Paul Derengowski, ThM
Apologetics stems from the Greek word apologia, which means “defense” or “defend.” It is first seen in the Book of Acts where Luke records the apostle Paul stating to a crowd of hostile Jews at Jerusalem, just before he is shipped off to Rome to appeal to Caesar, “Brethren and fathers, hear my defense which I know offer to you” (Acts 22:1 cf. 2 Tim. 4:16). The word for defense is apologia.
Later, while rebutting the attempt of those same Jews to have Paul condemned to execution, the Roman official Festus cited Roman custom that it was not proper to condemn a man until that man had faced his accusers and had been provided an opportunity to defend (apologia) himself (Acts 25:16).
Several other references allude to the necessity of defense (apologia), including Paul’s defense of his apostleship (1 Cor. 9:3), Paul’s defense of the Corinthians amid their godly sorrow and repentance (2 Cor. 7:11), as well as his defense of the Philippians sharing in the gospel with him (Phil. 1:7) and those preaching the gospel out of a good will (Phil. 1:16).
The most often cited reference by Christian apologists which points out not only the command, but the necessity, for Christians to make an earnest defense of what it is that they claim is the hope that abides within them is seen in the apostle Peter’s statement, “but sanctify Christ as Lord in your hearts, always being ready to make a defense to everyone who asks you to give an account for the hope that is in you, yet with gentleness and reverence” (1 Pet. 3:15).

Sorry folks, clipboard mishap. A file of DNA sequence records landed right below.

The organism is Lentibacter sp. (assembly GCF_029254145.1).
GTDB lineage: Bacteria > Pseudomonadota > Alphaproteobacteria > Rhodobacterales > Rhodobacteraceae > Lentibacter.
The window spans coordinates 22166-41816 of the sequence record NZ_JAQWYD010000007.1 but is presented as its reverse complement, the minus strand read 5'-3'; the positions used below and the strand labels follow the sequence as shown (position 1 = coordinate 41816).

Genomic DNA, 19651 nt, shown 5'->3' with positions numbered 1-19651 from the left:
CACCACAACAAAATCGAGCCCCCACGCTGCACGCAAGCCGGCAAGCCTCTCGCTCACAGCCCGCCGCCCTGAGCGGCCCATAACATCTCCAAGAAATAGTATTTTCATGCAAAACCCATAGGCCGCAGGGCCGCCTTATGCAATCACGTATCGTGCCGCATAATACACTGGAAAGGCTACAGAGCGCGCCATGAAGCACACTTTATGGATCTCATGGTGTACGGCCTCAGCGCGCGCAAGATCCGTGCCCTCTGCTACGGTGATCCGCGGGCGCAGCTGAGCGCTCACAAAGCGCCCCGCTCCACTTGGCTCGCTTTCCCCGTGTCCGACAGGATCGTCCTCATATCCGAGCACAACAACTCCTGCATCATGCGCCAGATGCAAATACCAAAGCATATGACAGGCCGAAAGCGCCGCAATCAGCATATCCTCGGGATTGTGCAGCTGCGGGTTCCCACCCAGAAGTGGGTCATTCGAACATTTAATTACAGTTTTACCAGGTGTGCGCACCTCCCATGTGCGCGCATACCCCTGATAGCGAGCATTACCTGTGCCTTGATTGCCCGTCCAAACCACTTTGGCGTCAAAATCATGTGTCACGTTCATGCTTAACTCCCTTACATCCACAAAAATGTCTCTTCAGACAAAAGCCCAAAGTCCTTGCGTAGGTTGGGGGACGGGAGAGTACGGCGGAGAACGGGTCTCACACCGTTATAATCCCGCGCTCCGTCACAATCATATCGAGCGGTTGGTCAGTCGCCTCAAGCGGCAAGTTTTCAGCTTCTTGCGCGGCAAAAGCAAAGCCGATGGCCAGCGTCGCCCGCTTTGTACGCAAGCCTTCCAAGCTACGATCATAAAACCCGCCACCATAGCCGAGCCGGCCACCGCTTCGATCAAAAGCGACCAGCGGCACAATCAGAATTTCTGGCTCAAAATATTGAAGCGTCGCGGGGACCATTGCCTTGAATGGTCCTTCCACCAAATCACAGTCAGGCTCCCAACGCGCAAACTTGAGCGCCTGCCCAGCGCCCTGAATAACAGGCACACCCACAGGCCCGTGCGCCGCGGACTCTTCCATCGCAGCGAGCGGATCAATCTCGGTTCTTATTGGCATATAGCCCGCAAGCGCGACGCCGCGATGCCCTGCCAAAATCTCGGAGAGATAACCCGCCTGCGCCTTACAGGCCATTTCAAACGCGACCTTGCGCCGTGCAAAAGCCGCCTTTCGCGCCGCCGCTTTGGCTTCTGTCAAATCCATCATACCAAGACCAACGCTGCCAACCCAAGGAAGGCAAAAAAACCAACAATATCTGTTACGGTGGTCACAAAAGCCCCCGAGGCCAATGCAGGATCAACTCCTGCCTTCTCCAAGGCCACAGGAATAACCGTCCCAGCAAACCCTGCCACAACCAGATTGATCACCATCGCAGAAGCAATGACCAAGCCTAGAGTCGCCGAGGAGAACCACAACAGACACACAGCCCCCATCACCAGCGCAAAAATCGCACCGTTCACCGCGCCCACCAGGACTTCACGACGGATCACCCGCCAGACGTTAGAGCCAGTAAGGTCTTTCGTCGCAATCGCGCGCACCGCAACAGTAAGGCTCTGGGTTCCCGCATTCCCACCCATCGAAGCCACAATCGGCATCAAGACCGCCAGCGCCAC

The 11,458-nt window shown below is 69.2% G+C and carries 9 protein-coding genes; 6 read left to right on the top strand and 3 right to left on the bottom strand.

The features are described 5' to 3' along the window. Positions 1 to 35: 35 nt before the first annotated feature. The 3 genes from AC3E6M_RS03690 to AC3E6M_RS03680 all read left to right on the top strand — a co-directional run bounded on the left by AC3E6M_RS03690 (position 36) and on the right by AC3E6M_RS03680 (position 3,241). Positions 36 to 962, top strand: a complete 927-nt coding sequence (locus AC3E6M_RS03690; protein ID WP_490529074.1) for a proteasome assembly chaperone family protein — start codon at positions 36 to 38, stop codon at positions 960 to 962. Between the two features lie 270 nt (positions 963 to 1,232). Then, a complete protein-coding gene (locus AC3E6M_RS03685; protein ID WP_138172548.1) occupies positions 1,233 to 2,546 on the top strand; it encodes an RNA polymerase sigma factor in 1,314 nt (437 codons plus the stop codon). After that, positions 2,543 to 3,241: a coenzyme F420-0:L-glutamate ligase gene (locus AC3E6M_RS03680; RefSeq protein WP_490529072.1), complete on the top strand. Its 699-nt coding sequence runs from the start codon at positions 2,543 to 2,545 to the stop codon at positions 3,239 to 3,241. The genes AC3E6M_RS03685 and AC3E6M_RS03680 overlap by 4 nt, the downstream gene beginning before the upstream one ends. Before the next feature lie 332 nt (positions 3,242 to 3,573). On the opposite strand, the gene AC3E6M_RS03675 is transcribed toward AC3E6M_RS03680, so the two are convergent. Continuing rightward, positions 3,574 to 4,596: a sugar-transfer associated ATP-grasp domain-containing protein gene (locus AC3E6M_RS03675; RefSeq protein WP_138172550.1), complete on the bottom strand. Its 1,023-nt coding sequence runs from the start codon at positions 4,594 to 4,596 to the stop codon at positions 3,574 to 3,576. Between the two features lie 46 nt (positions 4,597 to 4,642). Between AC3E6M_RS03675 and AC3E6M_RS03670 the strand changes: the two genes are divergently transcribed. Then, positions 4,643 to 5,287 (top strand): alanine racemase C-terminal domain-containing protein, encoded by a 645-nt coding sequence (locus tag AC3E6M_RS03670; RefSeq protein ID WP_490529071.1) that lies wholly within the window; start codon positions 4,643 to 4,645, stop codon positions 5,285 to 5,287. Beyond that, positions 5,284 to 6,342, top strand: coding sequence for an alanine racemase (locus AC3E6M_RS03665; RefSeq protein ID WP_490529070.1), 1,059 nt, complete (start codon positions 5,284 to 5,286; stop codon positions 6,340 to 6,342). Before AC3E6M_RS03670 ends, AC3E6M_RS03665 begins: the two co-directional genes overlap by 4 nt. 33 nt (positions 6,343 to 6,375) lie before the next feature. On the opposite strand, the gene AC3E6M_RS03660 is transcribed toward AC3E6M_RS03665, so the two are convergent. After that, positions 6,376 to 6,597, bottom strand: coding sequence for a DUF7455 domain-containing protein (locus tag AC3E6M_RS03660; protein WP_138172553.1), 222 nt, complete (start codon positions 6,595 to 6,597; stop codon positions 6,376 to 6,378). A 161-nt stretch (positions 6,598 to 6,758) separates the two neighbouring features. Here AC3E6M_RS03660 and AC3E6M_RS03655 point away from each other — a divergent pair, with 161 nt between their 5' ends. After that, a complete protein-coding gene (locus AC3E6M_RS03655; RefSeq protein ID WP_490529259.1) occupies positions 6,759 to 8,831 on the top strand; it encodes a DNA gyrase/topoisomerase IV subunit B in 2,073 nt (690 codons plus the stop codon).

Apologetics in a nutshell. therefore, is simply a reasonable defensive response that is given to those who either ask a question about the Christian faith, or by those who aggressively attack it. “Apologetics is an aspect of the philosophy of religion (broadly understood), which is the rational investigation of religious truth claims” (Groothuis, Christian Apologetics, 26). It is activity that all Christians should be conscientiously involved in, yet very few actually are. It is my hope and goal to encourage Christians to not only be courageous in defending what they say they believe, but to do so in a way that is above the pious platitudes rooted in ignorance, superstition, and the occult that is such a large part of too many Christian settings today.